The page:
Oceans Can Change, Forests Can’t: 25% to 30% reduction in size of plankton already

By May 31, 2010 February 21st, 2013 Oceans

This landmark study by the French National Center for Scientific Research, reveals the results of The Continuous Plankton Recorder Program that has been monitoring plankton species and abundance at Plymouth in the United Kingdom, every month since1946. They have been studying nearly 450 species of plankton in the North Atlantic and have found that a great mass migration has occurred in about the last ten years. It  also appears that the rising ocean temperatures is responsible for a 25% to 33% reduction in the size of the single and few celled animals called "primary productivity". These algae and tiny crustaceans are the forests of the oceans. They are what is responsible for everything else in the ocean. They are where the ocean ecosystem begins, just like the trees of the forest and they make about half of the oxygen on the planet too.

What does this mean for the ocean and the great carbon sink and oxygen on earth?  The scientists can’t say yet, this is a relatively new discovery and years of additional data will be required for the statistics to be proven.  But the obvious answer will likely be revealed.  When you reduce the size of the individuals that make a population, but their numbers remain the same, carbon sequestration will be less. Probably about 25% to 33% less, And the oxygen production?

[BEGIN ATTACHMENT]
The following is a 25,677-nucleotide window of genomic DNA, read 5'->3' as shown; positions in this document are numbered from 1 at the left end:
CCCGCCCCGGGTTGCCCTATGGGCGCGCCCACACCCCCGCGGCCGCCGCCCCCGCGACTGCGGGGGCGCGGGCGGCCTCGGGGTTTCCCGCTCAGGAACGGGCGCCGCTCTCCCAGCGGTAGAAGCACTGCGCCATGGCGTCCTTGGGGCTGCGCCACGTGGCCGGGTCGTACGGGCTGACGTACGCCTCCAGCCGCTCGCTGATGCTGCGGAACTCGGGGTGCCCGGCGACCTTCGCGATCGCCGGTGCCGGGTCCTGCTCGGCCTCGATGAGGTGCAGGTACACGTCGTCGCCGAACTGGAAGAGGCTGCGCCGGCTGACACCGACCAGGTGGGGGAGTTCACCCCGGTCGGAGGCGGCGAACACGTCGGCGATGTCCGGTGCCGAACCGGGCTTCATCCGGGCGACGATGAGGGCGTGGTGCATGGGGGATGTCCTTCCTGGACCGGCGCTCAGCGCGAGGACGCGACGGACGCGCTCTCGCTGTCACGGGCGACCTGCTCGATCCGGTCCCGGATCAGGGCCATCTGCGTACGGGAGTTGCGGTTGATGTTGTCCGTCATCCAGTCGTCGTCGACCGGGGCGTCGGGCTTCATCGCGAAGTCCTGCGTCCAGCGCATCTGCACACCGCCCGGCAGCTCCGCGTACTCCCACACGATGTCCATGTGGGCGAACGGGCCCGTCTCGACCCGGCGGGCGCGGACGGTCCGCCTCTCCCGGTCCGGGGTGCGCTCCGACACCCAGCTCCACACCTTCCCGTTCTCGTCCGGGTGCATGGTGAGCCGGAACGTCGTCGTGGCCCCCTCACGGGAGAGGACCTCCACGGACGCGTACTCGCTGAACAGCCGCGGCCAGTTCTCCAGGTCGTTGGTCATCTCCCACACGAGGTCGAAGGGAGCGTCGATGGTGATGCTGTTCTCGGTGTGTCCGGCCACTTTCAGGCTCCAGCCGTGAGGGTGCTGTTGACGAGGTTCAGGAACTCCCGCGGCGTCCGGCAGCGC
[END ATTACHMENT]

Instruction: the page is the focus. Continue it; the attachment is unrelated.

This press release says that 84% of climate change occurs in the oceans. They do not explain what they mean by this, but some of the stats I have seen in other places show that only about 15% of the warming from greenhouse gases goes into raising the temperature of the planet. The rest goes into the great ocean heat sink and forestalls atmospheric warming, literally by two to three decades.  This of course means that atmospheric warming today is directly relative to atmospheric greenhouse gas concentrations from two to three decades ago and it will take another two to three decades for the true warming, that is being caused by greenhouse gas concentrations today, to actually be revealed.

Primary productivity in the oceans can change if it warms. Ocean currents allow the "trees" of the ocean forest, the primary productivity organisms, to change as fast as the currents change the water which can be 4 mph or more. Forests on land however cannot change in such a rapid manner.  When the ecological conditions that allow a forest to grow change, the trees die. What replaces them does so on a decadal or generational time frame, not at 4 mph.  The dead forest will remain dead, or it may grow back, smaller and different trees may grow. But it will take 100 years.

The pine bark beetle pandemic in the North American Rockies is over 20 times larger than the last largest pine beetle infestation known to have ever occurred. The size of this newest pandemic is increasing and forest professions see no reason that it will not continue to increase in size into the foreseeable future.

Press Release French National Center for Scientific Research